We need any attempt to have a giggle in these crazy times, which is why Melissa Johnson’s company, “Miss Havisham’s Curiosities.” appeals to so many.
Using dainty floral-designed teacups and plates that our grandmothers would have loved, she injects humorous insults onto them to create fun conversation pieces.
My friend Lauren London turned me on to them and I cracked up upon reading such bon mots as “Stop Talking,” “I Could Poison You,” and “Kindly Fuck Off.”
“Because my brand celebrates the tension between high brow and low, prissy and profane, the more dainty the backdrop, the harder the written messages hit you,” she says. “I started it in 2016 as a side project, but then our insult cups went viral in 2017.”
That aha moment happened because of an arched eyebrow and the deadpan delivery of comic genius Stephen Colbert, who featured her products on his CBS late-night show.
“So I quit my job as a TV animation executive and now it’s my full-time gig,” she says. “Life is weird.”
But also strangely serendipitous.
Considering her background – she is descended from antique dealers and grew up going to flea markets – this seems like a logical evolution for her career. Her grandmother specialized in china and glassware and used to paint words inside broken teacups with “nail polish and embroider funny things in quilts.”
Flowers play a large part in the appeal of her products, which can be purchased online, starting at $60.
“When I look for vintage china to work with, I always try to find traditional and delicate compositions and those historically have contained flowers,” she says. “There’s no shortage of vintage teacups in the world with roses on them. Lily of the valley is another common theme. Poppies are a favorite of mine so anytime I find poppy cups or plates, I grab them.”
Johnson, who is married to director and puppeteer Tim Lagasse, is currently working on a whole new line with vibrant flowers in pinks, oranges and purple tones on moody backgrounds inspired by the Dutch masters right now.
As her company has grown, she now allows people to customize the china with their “own insults, if ours aren’t snarky enough for you.”
But most customers find something perfect in her line for their own use since she works very hard to find that insouciant balance of charm and shock.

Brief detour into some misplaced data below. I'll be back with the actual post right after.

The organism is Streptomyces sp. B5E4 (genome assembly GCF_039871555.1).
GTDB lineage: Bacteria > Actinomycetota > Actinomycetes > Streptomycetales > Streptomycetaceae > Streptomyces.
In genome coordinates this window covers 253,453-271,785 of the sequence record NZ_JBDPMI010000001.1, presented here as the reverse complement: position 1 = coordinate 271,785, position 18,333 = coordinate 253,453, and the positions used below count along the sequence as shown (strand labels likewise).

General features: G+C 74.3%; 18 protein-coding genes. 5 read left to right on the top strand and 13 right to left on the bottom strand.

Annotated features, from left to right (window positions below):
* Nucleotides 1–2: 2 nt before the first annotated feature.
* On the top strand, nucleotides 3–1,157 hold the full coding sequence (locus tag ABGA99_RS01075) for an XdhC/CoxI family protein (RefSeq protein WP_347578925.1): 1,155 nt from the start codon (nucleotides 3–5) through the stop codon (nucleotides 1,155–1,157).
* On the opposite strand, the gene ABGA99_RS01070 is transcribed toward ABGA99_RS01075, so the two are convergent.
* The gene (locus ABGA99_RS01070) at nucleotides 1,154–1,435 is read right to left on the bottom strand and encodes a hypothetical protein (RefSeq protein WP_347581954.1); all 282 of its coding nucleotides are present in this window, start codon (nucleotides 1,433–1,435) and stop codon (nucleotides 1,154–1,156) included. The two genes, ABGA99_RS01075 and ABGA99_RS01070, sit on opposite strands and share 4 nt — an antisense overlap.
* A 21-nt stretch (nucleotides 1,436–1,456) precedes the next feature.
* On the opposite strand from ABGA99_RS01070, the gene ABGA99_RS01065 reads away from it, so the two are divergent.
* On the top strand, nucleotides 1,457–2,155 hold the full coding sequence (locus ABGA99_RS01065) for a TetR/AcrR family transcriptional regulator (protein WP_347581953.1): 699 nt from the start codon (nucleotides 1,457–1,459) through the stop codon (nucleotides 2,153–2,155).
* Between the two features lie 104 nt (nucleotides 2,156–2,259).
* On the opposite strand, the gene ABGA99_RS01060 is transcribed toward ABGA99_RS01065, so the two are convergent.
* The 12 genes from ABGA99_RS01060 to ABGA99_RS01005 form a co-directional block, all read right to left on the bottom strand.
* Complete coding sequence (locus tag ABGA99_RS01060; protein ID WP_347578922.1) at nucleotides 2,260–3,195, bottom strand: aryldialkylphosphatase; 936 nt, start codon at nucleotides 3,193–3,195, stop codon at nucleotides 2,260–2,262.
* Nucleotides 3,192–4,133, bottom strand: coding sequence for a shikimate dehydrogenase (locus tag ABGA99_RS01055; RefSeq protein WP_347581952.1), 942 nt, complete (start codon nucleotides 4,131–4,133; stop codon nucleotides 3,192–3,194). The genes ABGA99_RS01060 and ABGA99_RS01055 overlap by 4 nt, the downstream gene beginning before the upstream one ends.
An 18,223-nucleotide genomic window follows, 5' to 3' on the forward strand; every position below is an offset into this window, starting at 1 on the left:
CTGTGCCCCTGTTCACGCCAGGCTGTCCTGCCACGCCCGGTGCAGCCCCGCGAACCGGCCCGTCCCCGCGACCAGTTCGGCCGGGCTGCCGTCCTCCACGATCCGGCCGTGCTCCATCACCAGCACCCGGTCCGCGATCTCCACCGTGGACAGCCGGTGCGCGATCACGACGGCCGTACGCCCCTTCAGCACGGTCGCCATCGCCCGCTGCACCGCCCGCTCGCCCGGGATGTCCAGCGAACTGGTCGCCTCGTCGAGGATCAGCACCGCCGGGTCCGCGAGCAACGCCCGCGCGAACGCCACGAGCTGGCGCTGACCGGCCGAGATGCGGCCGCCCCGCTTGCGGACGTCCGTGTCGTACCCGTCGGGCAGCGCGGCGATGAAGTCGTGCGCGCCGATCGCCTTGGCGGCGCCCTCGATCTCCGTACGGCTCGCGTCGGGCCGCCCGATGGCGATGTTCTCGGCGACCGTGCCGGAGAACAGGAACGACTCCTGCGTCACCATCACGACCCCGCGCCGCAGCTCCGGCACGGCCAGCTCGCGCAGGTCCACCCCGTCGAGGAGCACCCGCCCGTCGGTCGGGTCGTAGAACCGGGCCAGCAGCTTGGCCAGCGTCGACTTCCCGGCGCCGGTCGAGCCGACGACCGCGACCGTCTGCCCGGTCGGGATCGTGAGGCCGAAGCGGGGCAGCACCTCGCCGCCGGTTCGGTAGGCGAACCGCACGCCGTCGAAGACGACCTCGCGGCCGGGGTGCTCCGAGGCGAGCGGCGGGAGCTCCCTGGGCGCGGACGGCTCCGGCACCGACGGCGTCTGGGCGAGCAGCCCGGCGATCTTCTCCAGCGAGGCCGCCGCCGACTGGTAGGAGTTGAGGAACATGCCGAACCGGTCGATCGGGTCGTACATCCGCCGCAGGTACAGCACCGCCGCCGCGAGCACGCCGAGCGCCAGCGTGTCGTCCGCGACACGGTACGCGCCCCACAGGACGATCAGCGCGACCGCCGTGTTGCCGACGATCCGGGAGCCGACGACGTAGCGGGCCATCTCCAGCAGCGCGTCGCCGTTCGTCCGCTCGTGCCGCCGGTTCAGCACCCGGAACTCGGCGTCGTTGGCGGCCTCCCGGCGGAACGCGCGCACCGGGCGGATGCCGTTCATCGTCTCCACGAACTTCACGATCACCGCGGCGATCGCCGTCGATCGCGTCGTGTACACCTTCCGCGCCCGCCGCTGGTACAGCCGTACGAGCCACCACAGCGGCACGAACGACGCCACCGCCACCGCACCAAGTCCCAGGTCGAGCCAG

“I’m not the first person to put a funny phrase on china, that honor probably goes to whoever first put “Over the hill” on a coffee mug,” she says. “I do think that my particular flavor of humor resonates because I try to keep it classy in the phrases I write. What would the Dowager Countess or Miss Havisham say? Another big distinction is that my cups and plates are food safe. They’re functional pieces of art. I want you to use them.”
With the cold sterility of tech, her items also feel, well, authentic. Freshly fun and sweet, it is a sentiment we could use more of in modern-day life. This is perhaps why Etsy and the proliferation of hipster craft fairs, organic jams and flowers, have become so popular.
But her line of products is also a form of protest.
“Words matter, especially now and as women, we’re taught to be polite above all else,” says Johnson. “My cups and plates try to turn that on its head.”
They are also comic relief for any gathering – especially around the holidays with family and friends where one often restrains their feelings for the greater good. Of course, even if you are feeling these things when you ever so aggressively shove the crumpets towards them, you can smile and pretend it’s just a joke and not your genuine feelings. -Jill Brooke
Jill Brooke is a former CNN correspondent, Post columnist and editor-in-chief of Avenue and Travel Savvy magazine. She is an author and the editorial director of FPD.
Photo Credit: Melissa Johnson